If lying isn’t always wrong, then nothing is always wrong

The assertion in the title — If lying isn’t always wrong, then nothing is always wrong — is predicated on two truths, two teachings of the Church.

1. Lying is intrinsically evil.

Lying is in the category of intrinsically disordered acts, i.e. acts that are immoral by their very nature. One and only one thing makes any act intrinsically evil: an evil moral object. All those acts and only those acts with an evil moral object are intrinsically evil.

“By its very nature, lying is to be condemned.” [CCC 2485]

“A good intention (for example, that of helping one’s neighbor) does not make behavior that is intrinsically disordered, such as lying and calumny, good or just. The end does not justify the means.” [CCC 1753]

Every act that is immoral “by its very nature” is intrinsically evil. Every intrinsically disordered act is intrinsically evil. These terms are used interchangeably in the teaching of the Church. Thus, the CCC clearly teaches that lying is intrinsically evil.

2. Intrinsically evil acts are always immoral.

The Church teaches that intrinsically evil acts (acts with evil in their object) are always immoral.

“Reason attests that there are objects of the human act which are by their nature ‘incapable of being ordered’ to God, because they radically contradict the good of the person made in his image. These are the acts which, in the Church’s moral tradition, have been termed ‘intrinsically evil’ (intrinsece malum): they are such always and per se, in other words, on account of their very object, and quite apart from the ulterior intentions of the one acting and the circumstances.” [Veritatis Splendor 80]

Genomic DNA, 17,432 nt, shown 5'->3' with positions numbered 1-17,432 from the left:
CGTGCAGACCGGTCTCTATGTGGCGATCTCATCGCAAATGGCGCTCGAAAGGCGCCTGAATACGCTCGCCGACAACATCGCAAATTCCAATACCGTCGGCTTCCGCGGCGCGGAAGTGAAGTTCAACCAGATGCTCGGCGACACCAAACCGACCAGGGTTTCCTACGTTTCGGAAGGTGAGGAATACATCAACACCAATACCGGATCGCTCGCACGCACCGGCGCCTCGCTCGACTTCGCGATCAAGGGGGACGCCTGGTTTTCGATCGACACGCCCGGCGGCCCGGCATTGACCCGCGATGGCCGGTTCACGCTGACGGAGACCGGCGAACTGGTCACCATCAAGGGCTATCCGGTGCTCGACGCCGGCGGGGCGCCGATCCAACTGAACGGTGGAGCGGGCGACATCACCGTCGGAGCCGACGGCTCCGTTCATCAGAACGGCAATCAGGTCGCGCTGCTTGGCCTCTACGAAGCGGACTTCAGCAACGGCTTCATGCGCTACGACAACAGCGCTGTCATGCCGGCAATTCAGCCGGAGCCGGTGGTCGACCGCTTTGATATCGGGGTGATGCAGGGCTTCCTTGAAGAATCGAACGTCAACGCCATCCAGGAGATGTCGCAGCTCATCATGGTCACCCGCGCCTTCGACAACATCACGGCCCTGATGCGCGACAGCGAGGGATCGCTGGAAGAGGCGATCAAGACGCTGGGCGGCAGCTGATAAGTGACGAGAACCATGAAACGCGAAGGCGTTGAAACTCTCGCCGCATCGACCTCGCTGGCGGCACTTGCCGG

“If acts are intrinsically evil, a good intention or particular circumstances can diminish their evil, but they cannot remove it. They remain ‘irremediably’ evil acts; per se and in themselves they are not capable of being ordered to God and to the good of the person.” [Veritatis Splendor 81]

“No circumstance, no purpose, no law whatsoever can ever make licit an act which is intrinsically illicit, since it is contrary to the Law of God which is written in every human heart, knowable by reason itself, and proclaimed by the Church.” [Evangelium Vitae 62]

There are no exceptions. Every intrinsically evil act, whether a venial sin or a mortal sin, whether a venial lie or the grave sin of murder, is always immoral.

“A morally good act requires the goodness of the object, of the end, and of the circumstances together. An evil end corrupts the action, even if the object is good in itself (such as praying and fasting ‘in order to be seen by men’). The object of the choice can by itself vitiate an act in its entirety. There are some concrete acts – such as fornication – that it is always wrong to choose, because choosing them entails a disorder of the will, that is, a moral evil.” [CCC 1755]

“It is therefore an error to judge the morality of human acts by considering only the intention that inspires them or the circumstances (environment, social pressure, duress or emergency, etc.) which supply their context. There are acts which, in and of themselves, independently of circumstances and intentions, are always gravely illicit by reason of their object; such as blasphemy and perjury, murder and adultery. One may not do evil so that good may result from it.” [CCC 1756]